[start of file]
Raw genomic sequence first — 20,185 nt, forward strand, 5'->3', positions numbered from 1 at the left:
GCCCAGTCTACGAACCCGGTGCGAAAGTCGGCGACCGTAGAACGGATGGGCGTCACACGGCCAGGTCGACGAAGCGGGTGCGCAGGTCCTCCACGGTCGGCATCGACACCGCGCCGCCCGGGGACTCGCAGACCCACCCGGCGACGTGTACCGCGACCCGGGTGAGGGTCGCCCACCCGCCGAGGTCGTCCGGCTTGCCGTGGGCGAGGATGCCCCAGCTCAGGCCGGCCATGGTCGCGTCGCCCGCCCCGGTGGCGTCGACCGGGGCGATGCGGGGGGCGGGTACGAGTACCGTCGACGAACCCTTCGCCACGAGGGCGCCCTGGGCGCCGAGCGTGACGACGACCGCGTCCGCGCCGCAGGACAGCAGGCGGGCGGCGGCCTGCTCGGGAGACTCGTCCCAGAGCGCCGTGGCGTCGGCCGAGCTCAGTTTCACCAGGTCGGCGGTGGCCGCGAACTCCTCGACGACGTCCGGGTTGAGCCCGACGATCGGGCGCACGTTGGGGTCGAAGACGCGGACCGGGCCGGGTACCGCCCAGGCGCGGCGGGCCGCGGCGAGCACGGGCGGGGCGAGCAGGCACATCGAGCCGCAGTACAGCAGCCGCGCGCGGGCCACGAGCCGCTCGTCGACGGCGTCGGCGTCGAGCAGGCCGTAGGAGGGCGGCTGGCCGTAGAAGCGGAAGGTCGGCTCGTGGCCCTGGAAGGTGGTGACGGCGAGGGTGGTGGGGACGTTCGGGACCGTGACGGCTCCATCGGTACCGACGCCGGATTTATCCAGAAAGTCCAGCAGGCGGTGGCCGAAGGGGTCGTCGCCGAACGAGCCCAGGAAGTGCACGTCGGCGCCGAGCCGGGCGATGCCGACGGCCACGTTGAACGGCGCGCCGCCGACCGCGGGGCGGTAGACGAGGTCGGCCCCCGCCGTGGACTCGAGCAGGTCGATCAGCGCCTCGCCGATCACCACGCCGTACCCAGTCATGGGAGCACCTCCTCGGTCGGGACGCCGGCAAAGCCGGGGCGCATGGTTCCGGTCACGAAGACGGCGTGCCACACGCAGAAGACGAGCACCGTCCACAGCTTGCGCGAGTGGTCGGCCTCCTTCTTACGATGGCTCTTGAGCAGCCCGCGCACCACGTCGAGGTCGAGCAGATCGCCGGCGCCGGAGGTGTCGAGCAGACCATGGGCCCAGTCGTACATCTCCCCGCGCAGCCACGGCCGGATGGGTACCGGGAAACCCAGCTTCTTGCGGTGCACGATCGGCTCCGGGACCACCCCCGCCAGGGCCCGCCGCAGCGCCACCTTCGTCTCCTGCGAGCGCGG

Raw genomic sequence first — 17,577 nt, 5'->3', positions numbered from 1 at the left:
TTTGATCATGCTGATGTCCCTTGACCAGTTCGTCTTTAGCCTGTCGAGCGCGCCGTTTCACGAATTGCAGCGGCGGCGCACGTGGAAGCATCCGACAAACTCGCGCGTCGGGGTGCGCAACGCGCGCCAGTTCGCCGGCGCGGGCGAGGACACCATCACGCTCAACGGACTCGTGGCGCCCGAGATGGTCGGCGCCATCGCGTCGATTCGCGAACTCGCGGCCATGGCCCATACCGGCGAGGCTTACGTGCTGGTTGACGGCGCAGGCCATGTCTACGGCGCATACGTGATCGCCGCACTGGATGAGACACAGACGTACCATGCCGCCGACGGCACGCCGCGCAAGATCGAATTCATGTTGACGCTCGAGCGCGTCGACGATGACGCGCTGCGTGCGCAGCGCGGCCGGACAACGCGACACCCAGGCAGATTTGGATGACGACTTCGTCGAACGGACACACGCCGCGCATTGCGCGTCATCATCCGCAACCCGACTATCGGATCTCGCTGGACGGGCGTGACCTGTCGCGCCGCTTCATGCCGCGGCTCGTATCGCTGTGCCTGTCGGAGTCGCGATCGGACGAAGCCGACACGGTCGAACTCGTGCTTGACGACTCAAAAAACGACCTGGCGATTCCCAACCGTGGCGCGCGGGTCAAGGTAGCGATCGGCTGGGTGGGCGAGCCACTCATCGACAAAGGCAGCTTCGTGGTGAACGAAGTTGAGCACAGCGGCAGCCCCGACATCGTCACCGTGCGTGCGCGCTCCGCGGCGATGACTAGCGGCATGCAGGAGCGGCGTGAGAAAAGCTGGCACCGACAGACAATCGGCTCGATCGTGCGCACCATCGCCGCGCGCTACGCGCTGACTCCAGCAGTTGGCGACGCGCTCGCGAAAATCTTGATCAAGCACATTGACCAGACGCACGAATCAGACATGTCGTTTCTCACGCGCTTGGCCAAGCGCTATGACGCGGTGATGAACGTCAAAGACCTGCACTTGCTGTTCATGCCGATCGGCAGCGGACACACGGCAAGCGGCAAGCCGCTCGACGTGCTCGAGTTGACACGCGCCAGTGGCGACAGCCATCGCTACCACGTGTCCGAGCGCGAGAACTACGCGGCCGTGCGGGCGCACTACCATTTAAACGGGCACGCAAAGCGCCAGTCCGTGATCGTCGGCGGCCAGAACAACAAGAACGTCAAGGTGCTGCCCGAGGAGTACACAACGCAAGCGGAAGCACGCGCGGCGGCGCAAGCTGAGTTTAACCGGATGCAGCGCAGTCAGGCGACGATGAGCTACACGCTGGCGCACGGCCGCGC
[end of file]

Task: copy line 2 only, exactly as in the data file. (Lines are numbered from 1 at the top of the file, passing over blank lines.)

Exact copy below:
GCCCAGTCTACGAACCCGGTGCGAAAGTCGGCGACCGTAGAACGGATGGGCGTCACACGGCCAGGTCGACGAAGCGGGTGCGCAGGTCCTCCACGGTCGGCATCGACACCGCGCCGCCCGGGGACTCGCAGACCCACCCGGCGACGTGTACCGCGACCCGGGTGAGGGTCGCCCACCCGCCGAGGTCGTCCGGCTTGCCGTGGGCGAGGATGCCCCAGCTCAGGCCGGCCATGGTCGCGTCGCCCGCCCCGGTGGCGTCGACCGGGGCGATGCGGGGGGCGGGTACGAGTACCGTCGACGAACCCTTCGCCACGAGGGCGCCCTGGGCGCCGAGCGTGACGACGACCGCGTCCGCGCCGCAGGACAGCAGGCGGGCGGCGGCCTGCTCGGGAGACTCGTCCCAGAGCGCCGTGGCGTCGGCCGAGCTCAGTTTCACCAGGTCGGCGGTGGCCGCGAACTCCTCGACGACGTCCGGGTTGAGCCCGACGATCGGGCGCACGTTGGGGTCGAAGACGCGGACCGGGCCGGGTACCGCCCAGGCGCGGCGGGCCGCGGCGAGCACGGGCGGGGCGAGCAGGCACATCGAGCCGCAGTACAGCAGCCGCGCGCGGGCCACGAGCCGCTCGTCGACGGCGTCGGCGTCGAGCAGGCCGTAGGAGGGCGGCTGGCCGTAGAAGCGGAAGGTCGGCTCGTGGCCCTGGAAGGTGGTGACGGCGAGGGTGGTGGGGACGTTCGGGACCGTGACGGCTCCATCGGTACCGACGCCGGATTTATCCAGAAAGTCCAGCAGGCGGTGGCCGAAGGGGTCGTCGCCGAACGAGCCCAGGAAGTGCACGTCGGCGCCGAGCCGGGCGATGCCGACGGCCACGTTGAACGGCGCGCCGCCGACCGCGGGGCGGTAGACGAGGTCGGCCCCCGCCGTGGACTCGAGCAGGTCGATCAGCGCCTCGCCGATCACCACGCCGTACCCAGTCATGGGAGCACCTCCTCGGTCGGGACGCCGGCAAAGCCGGGGCGCATGGTTCCGGTCACGAAGACGGCGTGCCACACGCAGAAGACGAGCACCGTCCACAGCTTGCGCGAGTGGTCGGCCTCCTTCTTACGATGGCTCTTGAGCAGCCCGCGCACCACGTCGAGGTCGAGCAGATCGCCGGCGCCGGAGGTGTCGAGCAGACCATGGGCCCAGTCGTACATCTCCCCGCGCAGCCACGGCCGGATGGGTACCGGGAAACCCAGCTTCTTGCGGTGCACGATCGGCTCCGGGACCACCCCCGCCAGGGCCCGCCGCAGCGCCACCTTCGTCTCCTGCGAGCGCGG